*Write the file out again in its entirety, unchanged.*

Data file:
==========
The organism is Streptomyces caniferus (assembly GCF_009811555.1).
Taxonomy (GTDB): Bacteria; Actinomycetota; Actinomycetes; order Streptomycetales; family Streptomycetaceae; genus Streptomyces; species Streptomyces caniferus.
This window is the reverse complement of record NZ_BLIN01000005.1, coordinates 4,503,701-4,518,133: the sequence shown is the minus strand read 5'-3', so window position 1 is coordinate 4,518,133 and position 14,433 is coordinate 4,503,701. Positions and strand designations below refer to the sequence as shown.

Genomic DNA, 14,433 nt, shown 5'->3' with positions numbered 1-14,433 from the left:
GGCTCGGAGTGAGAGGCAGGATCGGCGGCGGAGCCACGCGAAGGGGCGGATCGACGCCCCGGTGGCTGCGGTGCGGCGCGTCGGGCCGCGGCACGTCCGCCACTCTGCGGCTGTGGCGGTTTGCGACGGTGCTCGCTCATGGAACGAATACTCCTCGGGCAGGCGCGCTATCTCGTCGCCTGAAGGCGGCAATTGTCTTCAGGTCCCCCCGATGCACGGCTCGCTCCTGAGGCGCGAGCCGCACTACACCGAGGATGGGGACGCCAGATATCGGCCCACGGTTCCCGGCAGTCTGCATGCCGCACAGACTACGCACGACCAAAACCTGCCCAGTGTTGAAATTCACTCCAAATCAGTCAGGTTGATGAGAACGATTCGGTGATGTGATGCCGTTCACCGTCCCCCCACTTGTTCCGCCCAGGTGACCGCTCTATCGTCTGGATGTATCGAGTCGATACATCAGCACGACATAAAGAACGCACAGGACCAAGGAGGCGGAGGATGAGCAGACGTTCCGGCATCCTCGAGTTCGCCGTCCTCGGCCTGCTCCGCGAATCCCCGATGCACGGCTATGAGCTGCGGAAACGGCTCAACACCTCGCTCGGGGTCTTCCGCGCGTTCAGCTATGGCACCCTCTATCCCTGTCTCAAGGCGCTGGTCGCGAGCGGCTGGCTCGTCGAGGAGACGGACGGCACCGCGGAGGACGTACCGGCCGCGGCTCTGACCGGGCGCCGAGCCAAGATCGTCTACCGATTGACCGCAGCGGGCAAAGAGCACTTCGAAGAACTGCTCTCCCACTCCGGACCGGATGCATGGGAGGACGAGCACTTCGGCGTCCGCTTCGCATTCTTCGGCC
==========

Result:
The organism is Streptomyces caniferus (assembly GCF_009811555.1).
Taxonomy (GTDB): Bacteria; Actinomycetota; Actinomycetes; order Streptomycetales; family Streptomycetaceae; genus Streptomyces; species Streptomyces caniferus.
This window is the reverse complement of record NZ_BLIN01000005.1, coordinates 4,503,701-4,518,133: the sequence shown is the minus strand read 5'-3', so window position 1 is coordinate 4,518,133 and position 14,433 is coordinate 4,503,701. Positions and strand designations below refer to the sequence as shown.

Genomic DNA, 14,433 nt, shown 5'->3' with positions numbered 1-14,433 from the left:
GGCTCGGAGTGAGAGGCAGGATCGGCGGCGGAGCCACGCGAAGGGGCGGATCGACGCCCCGGTGGCTGCGGTGCGGCGCGTCGGGCCGCGGCACGTCCGCCACTCTGCGGCTGTGGCGGTTTGCGACGGTGCTCGCTCATGGAACGAATACTCCTCGGGCAGGCGCGCTATCTCGTCGCCTGAAGGCGGCAATTGTCTTCAGGTCCCCCCGATGCACGGCTCGCTCCTGAGGCGCGAGCCGCACTACACCGAGGATGGGGACGCCAGATATCGGCCCACGGTTCCCGGCAGTCTGCATGCCGCACAGACTACGCACGACCAAAACCTGCCCAGTGTTGAAATTCACTCCAAATCAGTCAGGTTGATGAGAACGATTCGGTGATGTGATGCCGTTCACCGTCCCCCCACTTGTTCCGCCCAGGTGACCGCTCTATCGTCTGGATGTATCGAGTCGATACATCAGCACGACATAAAGAACGCACAGGACCAAGGAGGCGGAGGATGAGCAGACGTTCCGGCATCCTCGAGTTCGCCGTCCTCGGCCTGCTCCGCGAATCCCCGATGCACGGCTATGAGCTGCGGAAACGGCTCAACACCTCGCTCGGGGTCTTCCGCGCGTTCAGCTATGGCACCCTCTATCCCTGTCTCAAGGCGCTGGTCGCGAGCGGCTGGCTCGTCGAGGAGACGGACGGCACCGCGGAGGACGTACCGGCCGCGGCTCTGACCGGGCGCCGAGCCAAGATCGTCTACCGATTGACCGCAGCGGGCAAAGAGCACTTCGAAGAACTGCTCTCCCACTCCGGACCGGATGCATGGGAGGACGAGCACTTCGGCGTCCGCTTCGCATTCTTCGGCC